Reducing the load on the switch
The design of wiring related to the ignition switch is a weak point for the SM. Specifically, starter solenoid activation current all passes through the ignition switch. As the switch wears out the resistance increases. Poor starting is one effect. Switch melt-down is also possible.
An extremely common modification is to fit a Ford solenoid or a starter relay.
Fitting a starter relay
- It fits very neat if you just buy a DIN relay and matching socket. Fix the relay on the right oil canister holder's lower side (difficult to tell, but take a look-it's obvious). Or put the relay next to the voltage regulator, which is where the neutral interlock relay is located on cars with automatic transmission. Note: It is not necessary to do this modification if you have an automatic transmission since the neutral interlock relay already performs the function of taking the load off the ignition switch.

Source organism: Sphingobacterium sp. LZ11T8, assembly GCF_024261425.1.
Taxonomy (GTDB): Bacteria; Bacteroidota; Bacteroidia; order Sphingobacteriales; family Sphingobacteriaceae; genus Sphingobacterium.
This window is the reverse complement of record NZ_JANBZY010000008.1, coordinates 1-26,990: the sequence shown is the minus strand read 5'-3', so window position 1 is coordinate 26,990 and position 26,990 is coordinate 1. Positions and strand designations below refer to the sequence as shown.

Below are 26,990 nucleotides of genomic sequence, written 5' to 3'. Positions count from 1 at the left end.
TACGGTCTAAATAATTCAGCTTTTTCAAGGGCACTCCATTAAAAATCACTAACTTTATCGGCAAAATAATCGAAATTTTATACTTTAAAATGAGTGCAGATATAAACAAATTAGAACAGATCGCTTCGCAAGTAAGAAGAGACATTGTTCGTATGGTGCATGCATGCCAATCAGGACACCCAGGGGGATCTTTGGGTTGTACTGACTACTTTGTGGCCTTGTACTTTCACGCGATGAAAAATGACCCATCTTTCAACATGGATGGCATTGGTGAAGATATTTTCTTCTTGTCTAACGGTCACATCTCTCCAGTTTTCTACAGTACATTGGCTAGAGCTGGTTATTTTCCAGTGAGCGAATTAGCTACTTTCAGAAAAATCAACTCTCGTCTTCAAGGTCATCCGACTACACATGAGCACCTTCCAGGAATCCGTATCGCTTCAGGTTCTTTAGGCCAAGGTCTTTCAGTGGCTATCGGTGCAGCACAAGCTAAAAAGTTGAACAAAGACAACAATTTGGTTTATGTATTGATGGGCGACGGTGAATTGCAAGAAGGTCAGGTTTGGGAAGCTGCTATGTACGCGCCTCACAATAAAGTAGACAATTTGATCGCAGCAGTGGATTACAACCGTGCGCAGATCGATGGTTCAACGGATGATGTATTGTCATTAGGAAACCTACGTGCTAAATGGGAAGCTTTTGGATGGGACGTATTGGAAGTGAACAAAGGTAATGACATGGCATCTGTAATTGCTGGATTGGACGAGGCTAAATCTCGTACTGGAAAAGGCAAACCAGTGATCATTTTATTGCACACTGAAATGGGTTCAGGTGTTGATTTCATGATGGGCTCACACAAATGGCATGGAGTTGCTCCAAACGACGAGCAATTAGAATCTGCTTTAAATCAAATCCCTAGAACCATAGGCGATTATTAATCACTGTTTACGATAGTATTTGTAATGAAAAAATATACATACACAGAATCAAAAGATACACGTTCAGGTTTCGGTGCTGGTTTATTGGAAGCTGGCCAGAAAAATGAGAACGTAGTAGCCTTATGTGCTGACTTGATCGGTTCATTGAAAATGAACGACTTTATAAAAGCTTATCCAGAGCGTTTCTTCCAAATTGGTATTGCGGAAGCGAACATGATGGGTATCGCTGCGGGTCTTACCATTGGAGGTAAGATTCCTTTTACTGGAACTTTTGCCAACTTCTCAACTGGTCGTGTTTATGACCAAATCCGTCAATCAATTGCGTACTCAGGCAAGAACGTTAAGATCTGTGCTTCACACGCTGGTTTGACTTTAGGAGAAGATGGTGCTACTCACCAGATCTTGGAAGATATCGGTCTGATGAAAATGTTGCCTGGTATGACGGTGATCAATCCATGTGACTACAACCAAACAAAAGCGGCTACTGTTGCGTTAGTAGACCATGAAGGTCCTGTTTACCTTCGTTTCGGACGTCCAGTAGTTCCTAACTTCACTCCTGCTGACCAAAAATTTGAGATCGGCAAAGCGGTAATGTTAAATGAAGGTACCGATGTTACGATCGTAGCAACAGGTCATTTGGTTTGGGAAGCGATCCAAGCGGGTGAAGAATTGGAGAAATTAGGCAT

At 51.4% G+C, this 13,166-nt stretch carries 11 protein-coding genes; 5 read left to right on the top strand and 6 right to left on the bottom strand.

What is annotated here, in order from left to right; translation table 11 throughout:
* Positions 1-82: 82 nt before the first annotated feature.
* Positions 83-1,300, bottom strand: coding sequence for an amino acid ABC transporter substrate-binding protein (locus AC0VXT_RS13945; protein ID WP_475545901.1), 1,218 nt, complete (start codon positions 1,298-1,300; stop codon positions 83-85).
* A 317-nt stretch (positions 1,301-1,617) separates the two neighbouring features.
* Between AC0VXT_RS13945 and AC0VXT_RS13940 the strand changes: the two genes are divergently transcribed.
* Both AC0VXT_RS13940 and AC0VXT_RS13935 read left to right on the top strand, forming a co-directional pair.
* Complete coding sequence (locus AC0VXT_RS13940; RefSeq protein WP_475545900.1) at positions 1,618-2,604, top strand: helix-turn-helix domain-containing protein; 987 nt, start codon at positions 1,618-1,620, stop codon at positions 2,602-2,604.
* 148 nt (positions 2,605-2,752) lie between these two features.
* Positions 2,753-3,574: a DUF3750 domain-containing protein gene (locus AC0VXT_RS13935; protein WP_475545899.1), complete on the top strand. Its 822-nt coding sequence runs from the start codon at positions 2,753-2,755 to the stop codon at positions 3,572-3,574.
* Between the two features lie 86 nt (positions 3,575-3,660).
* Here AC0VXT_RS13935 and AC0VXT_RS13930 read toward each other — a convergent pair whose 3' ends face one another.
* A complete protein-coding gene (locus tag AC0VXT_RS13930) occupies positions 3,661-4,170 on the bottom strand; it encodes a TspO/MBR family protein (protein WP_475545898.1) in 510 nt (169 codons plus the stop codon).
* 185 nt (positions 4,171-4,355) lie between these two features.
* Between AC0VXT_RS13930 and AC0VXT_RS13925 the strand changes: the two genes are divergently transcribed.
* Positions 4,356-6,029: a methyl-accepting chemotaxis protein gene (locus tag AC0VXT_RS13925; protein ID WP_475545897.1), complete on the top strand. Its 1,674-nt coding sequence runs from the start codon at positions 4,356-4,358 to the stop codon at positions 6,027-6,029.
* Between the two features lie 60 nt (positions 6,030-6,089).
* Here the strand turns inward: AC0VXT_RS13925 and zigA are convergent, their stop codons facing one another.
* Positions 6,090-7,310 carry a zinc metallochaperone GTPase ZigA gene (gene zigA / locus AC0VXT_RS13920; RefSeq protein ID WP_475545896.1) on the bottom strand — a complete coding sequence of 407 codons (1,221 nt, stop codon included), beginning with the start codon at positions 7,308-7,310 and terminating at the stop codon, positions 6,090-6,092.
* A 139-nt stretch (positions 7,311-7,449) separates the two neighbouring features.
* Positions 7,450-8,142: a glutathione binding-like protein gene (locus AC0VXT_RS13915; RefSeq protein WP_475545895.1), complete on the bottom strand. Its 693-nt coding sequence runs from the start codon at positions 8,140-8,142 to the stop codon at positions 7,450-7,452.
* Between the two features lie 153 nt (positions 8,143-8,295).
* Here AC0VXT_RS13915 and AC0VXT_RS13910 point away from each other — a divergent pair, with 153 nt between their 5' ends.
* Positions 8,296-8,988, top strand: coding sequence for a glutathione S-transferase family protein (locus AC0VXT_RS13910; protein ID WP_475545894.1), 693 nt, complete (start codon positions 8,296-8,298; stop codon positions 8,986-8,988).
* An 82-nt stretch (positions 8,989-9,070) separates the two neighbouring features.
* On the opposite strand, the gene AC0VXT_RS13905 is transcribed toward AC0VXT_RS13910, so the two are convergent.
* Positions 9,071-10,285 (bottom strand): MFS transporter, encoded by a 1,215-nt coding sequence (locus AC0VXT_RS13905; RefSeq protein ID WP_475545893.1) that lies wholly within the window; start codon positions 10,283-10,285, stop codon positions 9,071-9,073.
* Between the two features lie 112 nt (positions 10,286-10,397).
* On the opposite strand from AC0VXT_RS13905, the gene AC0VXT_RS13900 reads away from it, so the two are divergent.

- Find the cable which comes up from the starter and consists of two cables: A thick one, and a thin one that splits near to the right brake.
- Open the cable there, and make the following connections:
- Battery PLUS to the relay socket.
- Ground to chassis -- take the point where the screw is screwed into the frame (the one which keeps the big water tube in its place)
- Relay output -- (the switched battery PLUS) to the wire that goes down to the starter- it's a MALE connector.
- Relay sense wire -- the one coming out of the original loom, it is a FEMALE one.
- Test: relay should click when turning ignition, as the sense wire draws the relay, and PLUS is switched to the male connector which then gives this plus to the starter.
Commonly done, but is overkill, since the starter has its own solenoid.
Ford Voltage Regulator
In order to reduce load on the ignition switch, fit a Ford voltage regulator, which has an internal field coil transistor so does not require power from the ignition switch (this is a common modification for the Citroen DS).